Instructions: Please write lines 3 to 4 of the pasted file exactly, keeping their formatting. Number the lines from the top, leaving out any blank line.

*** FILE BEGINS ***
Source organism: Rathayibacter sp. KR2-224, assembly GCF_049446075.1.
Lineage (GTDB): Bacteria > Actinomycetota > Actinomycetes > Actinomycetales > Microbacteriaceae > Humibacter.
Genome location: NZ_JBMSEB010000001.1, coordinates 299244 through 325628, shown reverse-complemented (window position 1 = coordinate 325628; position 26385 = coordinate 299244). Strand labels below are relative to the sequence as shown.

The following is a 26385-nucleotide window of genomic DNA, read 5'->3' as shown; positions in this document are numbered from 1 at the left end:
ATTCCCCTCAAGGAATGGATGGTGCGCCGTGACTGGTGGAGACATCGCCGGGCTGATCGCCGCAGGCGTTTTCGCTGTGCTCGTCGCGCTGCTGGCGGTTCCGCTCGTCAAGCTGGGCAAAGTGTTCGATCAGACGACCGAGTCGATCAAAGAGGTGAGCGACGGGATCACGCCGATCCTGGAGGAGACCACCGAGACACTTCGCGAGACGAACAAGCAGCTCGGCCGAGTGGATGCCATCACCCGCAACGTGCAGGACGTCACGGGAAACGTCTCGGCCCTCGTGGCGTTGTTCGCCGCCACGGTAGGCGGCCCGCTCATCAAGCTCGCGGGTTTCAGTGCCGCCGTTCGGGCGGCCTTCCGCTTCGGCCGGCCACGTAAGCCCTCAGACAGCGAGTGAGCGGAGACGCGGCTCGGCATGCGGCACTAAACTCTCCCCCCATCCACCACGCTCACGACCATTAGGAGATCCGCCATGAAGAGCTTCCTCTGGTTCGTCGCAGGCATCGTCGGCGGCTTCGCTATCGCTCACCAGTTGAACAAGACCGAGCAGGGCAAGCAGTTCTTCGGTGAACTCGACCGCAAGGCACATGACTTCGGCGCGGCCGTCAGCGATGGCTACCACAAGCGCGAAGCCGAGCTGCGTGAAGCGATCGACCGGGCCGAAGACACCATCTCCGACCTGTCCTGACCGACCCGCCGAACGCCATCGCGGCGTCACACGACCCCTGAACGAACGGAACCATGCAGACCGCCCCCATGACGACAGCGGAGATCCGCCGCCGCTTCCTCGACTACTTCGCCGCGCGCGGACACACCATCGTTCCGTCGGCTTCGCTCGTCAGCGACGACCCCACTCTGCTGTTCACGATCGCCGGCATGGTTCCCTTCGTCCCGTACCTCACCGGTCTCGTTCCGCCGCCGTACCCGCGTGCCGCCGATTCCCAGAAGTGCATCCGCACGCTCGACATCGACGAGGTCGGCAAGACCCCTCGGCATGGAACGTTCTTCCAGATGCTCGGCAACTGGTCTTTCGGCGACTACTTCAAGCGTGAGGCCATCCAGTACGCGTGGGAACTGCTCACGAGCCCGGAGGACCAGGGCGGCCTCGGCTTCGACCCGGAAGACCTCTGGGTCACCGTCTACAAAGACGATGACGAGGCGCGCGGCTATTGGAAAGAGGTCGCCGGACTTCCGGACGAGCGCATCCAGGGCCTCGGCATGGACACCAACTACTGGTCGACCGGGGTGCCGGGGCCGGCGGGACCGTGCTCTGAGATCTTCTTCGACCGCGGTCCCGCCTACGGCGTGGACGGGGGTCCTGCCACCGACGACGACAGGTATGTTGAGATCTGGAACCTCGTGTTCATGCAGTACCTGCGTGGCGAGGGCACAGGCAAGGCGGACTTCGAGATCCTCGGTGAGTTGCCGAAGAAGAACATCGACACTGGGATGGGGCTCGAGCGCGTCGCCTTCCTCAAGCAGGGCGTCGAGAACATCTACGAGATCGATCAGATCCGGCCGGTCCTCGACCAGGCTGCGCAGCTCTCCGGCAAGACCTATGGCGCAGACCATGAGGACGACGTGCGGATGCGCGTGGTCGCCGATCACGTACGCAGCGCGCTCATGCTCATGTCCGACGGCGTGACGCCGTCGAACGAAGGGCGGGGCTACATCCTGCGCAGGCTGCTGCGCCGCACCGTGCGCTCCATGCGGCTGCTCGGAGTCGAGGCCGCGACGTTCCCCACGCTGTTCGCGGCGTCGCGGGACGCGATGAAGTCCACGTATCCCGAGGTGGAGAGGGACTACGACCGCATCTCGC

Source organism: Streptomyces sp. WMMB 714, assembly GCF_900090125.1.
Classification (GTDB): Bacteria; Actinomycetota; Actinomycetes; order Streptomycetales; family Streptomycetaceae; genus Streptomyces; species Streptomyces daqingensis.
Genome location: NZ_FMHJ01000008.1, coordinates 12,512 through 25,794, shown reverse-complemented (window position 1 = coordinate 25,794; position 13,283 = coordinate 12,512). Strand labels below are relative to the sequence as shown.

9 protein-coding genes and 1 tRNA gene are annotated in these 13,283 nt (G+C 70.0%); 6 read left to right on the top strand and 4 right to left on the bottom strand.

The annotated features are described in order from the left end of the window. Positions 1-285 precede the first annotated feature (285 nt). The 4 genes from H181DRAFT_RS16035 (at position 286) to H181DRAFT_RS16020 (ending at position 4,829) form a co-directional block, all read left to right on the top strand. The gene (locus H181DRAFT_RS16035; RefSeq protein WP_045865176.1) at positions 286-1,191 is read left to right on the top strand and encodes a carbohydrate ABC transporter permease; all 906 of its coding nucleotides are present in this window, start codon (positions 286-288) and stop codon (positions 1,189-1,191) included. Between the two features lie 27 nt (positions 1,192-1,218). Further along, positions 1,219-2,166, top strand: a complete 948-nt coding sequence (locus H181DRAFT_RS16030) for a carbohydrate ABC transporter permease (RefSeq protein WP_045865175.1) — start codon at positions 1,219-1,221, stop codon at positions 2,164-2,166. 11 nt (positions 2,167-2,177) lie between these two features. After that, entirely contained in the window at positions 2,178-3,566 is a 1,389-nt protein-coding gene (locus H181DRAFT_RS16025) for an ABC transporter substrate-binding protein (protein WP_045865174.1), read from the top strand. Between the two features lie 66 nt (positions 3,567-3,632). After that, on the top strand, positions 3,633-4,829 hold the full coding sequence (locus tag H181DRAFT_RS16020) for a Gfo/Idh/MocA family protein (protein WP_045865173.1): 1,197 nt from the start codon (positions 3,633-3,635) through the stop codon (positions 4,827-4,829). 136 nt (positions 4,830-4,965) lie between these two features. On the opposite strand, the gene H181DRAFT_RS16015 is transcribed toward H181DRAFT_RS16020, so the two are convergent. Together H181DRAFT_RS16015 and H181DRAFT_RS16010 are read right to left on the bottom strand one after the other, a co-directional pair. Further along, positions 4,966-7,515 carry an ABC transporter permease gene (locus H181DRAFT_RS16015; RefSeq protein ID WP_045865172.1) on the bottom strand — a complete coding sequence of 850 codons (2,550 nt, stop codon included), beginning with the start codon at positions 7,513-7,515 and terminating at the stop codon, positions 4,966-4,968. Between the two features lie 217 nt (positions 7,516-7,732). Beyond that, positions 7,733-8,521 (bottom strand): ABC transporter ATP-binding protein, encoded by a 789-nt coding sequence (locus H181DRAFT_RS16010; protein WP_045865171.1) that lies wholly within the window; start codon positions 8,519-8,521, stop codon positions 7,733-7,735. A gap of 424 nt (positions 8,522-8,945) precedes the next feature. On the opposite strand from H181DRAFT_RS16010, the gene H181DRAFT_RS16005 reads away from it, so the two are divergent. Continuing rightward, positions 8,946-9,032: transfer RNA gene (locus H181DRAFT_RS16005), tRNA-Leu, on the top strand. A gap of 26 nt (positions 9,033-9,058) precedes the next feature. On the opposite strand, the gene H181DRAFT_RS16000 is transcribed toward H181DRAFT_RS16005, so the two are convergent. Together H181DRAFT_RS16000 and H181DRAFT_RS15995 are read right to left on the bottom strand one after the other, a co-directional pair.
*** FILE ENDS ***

Genome location: NZ_JBMSEB010000001.1, coordinates 299244 through 325628, shown reverse-complemented (window position 1 = coordinate 325628; position 26385 = coordinate 299244). Strand labels below are relative to the sequence as shown.

The following is a 26385-nucleotide window of genomic DNA, read 5'->3' as shown; positions in this document are numbered from 1 at the left end: